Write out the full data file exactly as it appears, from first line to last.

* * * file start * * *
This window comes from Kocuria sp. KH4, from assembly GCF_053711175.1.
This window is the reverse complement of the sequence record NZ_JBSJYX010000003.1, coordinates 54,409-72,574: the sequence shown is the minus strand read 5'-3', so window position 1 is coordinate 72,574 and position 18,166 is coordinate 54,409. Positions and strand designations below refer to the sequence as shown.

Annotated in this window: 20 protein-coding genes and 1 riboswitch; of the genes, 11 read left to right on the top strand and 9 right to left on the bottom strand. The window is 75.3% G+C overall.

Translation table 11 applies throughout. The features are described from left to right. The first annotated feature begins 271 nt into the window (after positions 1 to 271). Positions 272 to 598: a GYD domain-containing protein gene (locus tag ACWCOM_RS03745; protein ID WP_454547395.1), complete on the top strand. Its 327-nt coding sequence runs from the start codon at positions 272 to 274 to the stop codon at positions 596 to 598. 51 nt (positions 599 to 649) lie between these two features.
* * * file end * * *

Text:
This window comes from Kocuria sp. KH4, from assembly GCF_053711175.1.
This window is the reverse complement of the sequence record NZ_JBSJYX010000003.1, coordinates 54,409-72,574: the sequence shown is the minus strand read 5'-3', so window position 1 is coordinate 72,574 and position 18,166 is coordinate 54,409. Positions and strand designations below refer to the sequence as shown.

Annotated in this window: 20 protein-coding genes and 1 riboswitch; of the genes, 11 read left to right on the top strand and 9 right to left on the bottom strand. The window is 75.3% G+C overall.

Translation table 11 applies throughout. The features are described from left to right. The first annotated feature begins 271 nt into the window (after positions 1 to 271). Positions 272 to 598: a GYD domain-containing protein gene (locus tag ACWCOM_RS03745; protein ID WP_454547395.1), complete on the top strand. Its 327-nt coding sequence runs from the start codon at positions 272 to 274 to the stop codon at positions 596 to 598. 51 nt (positions 599 to 649) lie between these two features.